More then a year ago, after patiently waiting in a long line and after fighting the crowds at The Sanguine Gryphon booth at Rhinebeck, I scored 4 skeins of hand-dyed Bugga. Shortly after my trip The Sanguine Gryphon ceased to exit, and split into Verdant Gryphon and Cephalopod Yarns.
I went to Rhinebeck with a mission and knew exactly what and how much I wanted and what project I was going to make.
And the saga of Bugga yarn has began. BTW, Bugga is still being produced by both of the companies. For those of you who were able to avoid the Bugga craze, it’s a beautiful blend of 70% SW Merino, 20% Cashmere, 10% Nylon in sport weight.
I started working on the designated cardigan, knit most of the back and ripped it out. Was not happy. Started knitting again, this time in one piece, got all the way to the underarms and ripped out. Was not happy. At this point, my yarn was not happy with me either and curled all up. So, half of each skein I haven’t abused so far was perfectly straight, whereas the other half of the same skein was cutely curly.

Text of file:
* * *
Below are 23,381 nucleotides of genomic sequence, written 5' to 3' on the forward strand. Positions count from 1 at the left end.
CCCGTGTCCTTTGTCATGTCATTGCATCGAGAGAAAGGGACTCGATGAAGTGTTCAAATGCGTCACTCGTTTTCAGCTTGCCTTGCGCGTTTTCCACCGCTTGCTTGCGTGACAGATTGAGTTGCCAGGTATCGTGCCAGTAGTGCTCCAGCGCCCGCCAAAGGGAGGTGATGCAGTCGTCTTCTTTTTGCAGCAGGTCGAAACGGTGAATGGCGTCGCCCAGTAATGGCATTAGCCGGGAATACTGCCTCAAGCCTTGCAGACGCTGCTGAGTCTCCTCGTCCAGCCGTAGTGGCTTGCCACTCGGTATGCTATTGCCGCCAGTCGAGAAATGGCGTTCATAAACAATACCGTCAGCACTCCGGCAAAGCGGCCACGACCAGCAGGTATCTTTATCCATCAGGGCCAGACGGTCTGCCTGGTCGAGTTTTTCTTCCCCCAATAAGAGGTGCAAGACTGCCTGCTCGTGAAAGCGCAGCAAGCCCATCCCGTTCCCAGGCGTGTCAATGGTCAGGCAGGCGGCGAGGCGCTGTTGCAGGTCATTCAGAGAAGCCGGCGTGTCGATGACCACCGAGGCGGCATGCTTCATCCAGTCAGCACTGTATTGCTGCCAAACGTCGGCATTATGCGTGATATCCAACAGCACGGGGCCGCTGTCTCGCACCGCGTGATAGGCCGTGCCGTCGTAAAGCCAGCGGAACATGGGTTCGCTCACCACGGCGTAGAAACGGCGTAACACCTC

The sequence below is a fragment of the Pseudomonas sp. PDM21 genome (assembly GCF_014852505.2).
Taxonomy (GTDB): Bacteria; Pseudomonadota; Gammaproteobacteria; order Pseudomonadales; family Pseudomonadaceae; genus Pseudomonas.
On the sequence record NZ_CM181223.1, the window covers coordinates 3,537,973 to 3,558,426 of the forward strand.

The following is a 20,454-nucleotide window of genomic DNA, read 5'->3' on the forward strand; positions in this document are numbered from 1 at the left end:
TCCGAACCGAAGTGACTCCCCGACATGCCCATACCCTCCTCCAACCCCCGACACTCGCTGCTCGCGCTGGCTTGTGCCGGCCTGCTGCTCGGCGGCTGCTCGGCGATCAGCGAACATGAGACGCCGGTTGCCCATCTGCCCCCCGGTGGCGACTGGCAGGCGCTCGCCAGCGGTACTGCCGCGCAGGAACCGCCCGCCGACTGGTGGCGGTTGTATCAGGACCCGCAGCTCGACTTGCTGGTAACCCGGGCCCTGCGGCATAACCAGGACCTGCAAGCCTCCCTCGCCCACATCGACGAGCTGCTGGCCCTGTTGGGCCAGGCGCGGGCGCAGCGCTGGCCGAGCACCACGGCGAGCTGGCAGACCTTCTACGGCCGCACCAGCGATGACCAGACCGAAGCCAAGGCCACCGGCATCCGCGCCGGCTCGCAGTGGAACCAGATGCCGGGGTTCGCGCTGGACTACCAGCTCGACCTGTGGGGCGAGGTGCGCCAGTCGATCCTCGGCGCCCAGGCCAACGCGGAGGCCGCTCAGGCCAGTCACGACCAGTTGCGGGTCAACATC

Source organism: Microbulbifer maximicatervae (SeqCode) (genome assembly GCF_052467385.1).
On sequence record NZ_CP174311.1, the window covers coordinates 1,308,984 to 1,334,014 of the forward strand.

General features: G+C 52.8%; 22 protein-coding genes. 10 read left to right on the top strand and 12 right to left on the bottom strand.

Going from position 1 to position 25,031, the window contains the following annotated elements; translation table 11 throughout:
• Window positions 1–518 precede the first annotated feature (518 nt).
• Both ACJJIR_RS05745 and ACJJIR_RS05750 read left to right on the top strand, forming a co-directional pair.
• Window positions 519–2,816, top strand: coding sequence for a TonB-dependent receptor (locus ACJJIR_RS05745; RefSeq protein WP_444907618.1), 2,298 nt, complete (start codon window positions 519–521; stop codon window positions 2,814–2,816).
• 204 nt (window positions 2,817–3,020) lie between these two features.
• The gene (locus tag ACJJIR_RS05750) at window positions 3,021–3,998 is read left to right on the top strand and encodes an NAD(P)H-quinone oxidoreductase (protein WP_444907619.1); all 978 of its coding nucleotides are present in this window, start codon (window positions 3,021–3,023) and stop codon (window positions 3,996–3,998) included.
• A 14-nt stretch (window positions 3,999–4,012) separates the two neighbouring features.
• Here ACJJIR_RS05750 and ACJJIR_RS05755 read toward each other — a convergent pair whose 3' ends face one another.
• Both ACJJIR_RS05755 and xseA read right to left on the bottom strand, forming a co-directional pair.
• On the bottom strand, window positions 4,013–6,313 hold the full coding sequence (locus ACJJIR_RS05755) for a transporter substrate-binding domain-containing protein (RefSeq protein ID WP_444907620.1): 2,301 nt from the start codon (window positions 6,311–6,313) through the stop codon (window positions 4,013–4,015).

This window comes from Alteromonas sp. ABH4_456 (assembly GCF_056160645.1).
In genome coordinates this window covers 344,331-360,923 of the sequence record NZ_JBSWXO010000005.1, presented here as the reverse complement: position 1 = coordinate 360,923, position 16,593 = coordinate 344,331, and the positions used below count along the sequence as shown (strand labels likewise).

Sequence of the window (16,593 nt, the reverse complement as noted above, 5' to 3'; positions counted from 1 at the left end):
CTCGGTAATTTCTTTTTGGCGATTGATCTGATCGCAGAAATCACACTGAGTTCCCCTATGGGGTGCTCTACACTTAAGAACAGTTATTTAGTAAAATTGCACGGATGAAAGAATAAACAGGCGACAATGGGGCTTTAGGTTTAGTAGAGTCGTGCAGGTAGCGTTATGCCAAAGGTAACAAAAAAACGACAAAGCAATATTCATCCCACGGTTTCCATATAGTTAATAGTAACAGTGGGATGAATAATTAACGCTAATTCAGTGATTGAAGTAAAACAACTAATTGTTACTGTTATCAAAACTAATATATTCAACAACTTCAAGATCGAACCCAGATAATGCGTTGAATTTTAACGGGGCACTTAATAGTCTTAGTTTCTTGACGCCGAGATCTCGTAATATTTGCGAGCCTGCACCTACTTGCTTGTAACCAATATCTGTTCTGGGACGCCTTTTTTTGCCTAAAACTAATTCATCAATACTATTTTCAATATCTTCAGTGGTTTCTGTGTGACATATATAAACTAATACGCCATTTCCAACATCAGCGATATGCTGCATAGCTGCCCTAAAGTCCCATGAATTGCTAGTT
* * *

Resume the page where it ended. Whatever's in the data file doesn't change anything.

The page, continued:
At this point, I finally figured out my original project was not working for me and found a different pattern. Yet, the yarn did not applaud my efforts and stayed curly. I considered several options. But since my frogged piece has never been washed, or steamed, I went with the least painful treatment. I skeined the yarns and gave them nice, long warm bath. I decided to trust wool’s natural tendency to return to its original state and hoped the bath will wash away all the curls without killing the yarn. To dry, I did not use any weights, did not stretch it. Just let it hang. And it worked! I effectively reclaimed my precious yarn and it’s being currently knit into a pullover.